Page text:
Living in Tokyo gives one a lot of opportunities to visit other universities and attend classes there. So far I’ve become good friends with a lot of professors at Waseda University and have attended a few classes at different universities around Tokyo.
Because Toudai is a national university, I was interested in the gap between private and public universities, especially in terms of infrastructure and technology. Most classrooms at Toudai are not equipped with projectors or computers for presentations. Some buildings at Komaba are rundown with the floor tiles scratched up and darkened due to years of use. Projectors take at least six weeks to get fixed. So with some private institutions having tuition as high as some public universities the United States, I was interested in seeing where the money was going.
I decided to go to a women studies class at Hosei University. Although my friend kept reassuring me that the class was anything but interesting, I kept my hopes up because it would be a great experience to see how they teach the subject and what is taught in their women studies classes.
But before heading to class, what surprised me the most was the size of the campus. Despite being in the middle of nowhere, the campus boasted at least five cafeterias, and the way the buildings was organized, I felt a campus vibe — something I felt was not as strong at Komaba’s relatively small campus.
The moment I walked into the classroom, everything looked new. The desks, the projectors, the computers, there wasn’t a scratch in sight. The topic of the day was domestic violence and child abuse in Japan. Although I questioned some of the statements made by the professor, it was overall a good lecture and I learned quite a bit. What surprised me the most, however, was the fact that most students were unaware of the domestic violence situation in their own country.
We ended the class without discussion but handed in a report. While heading to the cafeteria, our conversation revolved around tuition fees and where the money goes. Hosei, I felt, wasn’t that much different from a university one would find in the United States at least in terms of infrastructure. All the “common sense” facilities — easy to access computers, printers, study spots, etc. — were there; it was clear where the money was going. But my friend continued to question why the tuition in the United States could go up to $50,000 a year.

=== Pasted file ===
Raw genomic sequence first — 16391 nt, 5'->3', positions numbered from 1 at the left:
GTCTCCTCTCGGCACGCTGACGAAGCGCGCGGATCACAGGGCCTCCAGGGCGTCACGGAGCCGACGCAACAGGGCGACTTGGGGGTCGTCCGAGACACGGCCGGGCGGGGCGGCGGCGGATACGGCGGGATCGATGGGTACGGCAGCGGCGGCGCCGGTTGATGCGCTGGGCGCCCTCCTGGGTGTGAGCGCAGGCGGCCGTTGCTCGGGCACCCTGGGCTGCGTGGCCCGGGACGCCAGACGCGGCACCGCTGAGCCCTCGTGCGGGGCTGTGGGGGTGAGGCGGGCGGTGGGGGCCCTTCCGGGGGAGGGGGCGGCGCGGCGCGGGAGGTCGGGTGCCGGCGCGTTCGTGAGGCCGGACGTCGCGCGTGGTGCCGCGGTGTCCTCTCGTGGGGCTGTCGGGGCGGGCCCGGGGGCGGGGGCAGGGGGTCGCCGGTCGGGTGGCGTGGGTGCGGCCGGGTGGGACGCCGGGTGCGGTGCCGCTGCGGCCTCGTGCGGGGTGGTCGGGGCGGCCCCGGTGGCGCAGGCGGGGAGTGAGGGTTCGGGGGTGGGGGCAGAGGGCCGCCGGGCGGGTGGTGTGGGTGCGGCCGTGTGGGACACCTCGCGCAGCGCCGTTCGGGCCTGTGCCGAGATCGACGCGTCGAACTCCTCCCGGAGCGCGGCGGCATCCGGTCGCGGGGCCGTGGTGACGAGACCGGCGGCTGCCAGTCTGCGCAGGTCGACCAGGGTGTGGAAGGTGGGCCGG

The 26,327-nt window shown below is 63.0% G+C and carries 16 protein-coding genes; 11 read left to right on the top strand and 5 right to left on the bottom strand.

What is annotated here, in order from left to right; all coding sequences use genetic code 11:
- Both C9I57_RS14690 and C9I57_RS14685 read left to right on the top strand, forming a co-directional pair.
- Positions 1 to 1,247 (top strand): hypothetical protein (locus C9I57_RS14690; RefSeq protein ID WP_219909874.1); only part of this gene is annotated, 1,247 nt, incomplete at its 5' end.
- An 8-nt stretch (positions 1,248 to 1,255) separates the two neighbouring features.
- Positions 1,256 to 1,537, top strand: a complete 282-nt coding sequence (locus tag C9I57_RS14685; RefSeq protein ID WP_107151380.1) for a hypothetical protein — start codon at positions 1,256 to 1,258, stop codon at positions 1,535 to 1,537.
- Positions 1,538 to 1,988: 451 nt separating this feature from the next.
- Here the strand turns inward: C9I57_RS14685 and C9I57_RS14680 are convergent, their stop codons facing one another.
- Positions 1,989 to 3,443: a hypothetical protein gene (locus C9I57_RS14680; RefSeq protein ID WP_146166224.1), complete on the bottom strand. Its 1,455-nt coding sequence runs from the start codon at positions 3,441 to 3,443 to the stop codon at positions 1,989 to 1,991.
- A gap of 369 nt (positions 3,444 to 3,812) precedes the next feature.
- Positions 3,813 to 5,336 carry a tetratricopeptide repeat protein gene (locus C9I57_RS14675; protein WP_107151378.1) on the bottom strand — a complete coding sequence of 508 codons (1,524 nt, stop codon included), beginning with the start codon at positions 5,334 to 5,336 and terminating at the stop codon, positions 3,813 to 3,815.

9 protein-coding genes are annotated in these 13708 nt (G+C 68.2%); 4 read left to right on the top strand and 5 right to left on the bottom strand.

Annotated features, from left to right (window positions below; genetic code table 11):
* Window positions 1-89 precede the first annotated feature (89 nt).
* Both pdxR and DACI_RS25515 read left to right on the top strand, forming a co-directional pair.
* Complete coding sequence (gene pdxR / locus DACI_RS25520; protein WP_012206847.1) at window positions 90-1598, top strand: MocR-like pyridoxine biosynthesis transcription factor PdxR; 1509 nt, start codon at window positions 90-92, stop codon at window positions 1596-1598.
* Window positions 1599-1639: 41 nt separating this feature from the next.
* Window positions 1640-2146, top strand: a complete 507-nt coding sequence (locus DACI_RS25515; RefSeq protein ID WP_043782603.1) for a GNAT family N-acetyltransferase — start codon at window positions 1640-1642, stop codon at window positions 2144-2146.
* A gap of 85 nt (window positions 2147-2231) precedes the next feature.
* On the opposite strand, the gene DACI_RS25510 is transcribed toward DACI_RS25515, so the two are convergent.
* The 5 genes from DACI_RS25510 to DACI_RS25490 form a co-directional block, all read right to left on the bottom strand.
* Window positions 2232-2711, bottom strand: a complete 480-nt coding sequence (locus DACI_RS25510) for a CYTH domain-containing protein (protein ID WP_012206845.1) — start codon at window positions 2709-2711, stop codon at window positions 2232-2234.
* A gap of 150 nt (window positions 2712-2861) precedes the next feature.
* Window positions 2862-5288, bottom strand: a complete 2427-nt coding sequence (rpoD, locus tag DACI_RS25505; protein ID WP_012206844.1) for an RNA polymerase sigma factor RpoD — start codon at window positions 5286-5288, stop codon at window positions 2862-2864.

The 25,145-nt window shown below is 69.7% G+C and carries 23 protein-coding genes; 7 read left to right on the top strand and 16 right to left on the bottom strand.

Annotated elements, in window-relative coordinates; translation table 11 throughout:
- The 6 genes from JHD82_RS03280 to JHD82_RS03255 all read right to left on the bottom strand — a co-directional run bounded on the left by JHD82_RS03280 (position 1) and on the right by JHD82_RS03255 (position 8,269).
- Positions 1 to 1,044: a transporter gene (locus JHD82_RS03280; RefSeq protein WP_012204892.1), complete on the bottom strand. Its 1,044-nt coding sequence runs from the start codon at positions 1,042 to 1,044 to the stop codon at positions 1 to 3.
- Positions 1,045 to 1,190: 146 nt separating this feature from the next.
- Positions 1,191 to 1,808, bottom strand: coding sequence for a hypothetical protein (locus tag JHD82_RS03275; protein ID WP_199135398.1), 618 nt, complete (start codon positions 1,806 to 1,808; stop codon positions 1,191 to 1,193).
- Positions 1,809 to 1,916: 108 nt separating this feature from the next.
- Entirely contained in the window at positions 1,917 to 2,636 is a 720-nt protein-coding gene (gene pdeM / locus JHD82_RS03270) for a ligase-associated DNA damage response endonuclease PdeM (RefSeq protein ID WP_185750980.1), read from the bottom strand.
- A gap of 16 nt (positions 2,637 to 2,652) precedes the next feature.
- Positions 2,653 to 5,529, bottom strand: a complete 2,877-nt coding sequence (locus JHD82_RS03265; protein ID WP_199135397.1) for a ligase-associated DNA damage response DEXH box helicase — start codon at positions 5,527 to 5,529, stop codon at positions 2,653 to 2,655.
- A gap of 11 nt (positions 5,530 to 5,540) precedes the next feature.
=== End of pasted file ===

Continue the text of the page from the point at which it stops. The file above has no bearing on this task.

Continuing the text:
Now this talk about tuition and the college system isn’t something new. When I’m with the AIKOM students one of our favorite discussion topics is the college system in our countries. The students from Europe are not shy to criticize the cost of education in the United States and how ridiculous it is to strangle the youth with so much debt. Speaking as a 21 year old American with debt, it is hard to defend America because sometimes I really do question why tuition has to increase every year. The more we talked about it, the more I learned about their education systems; in this respect, I can say that I learned a lot more than just “Japan” this year. Even having discussions with my friends who study at private universities, I get to hear another view of the Japanese education system.
We walked around the entire campus during the afternoon and I still couldn’t wrap my head around the size. It was big enough to have campus buses (!) running until 8 PM at night. Because of the rain, we spent most of our time in the cafeteria talking about everything and nothing so it was a fun day overall. Yeah it sounds like a regular college experience, but explaining everything about America in broken Japanese and making up grammar as I go on (先生、すみません） makes the experience much more fascinating. Visiting Hosei was just one event I never anticipated before coming here, and I think it will be these conversations with the AIKOM students and my Japanese friends that will stick to me and show how much I’ve grown throughout the year.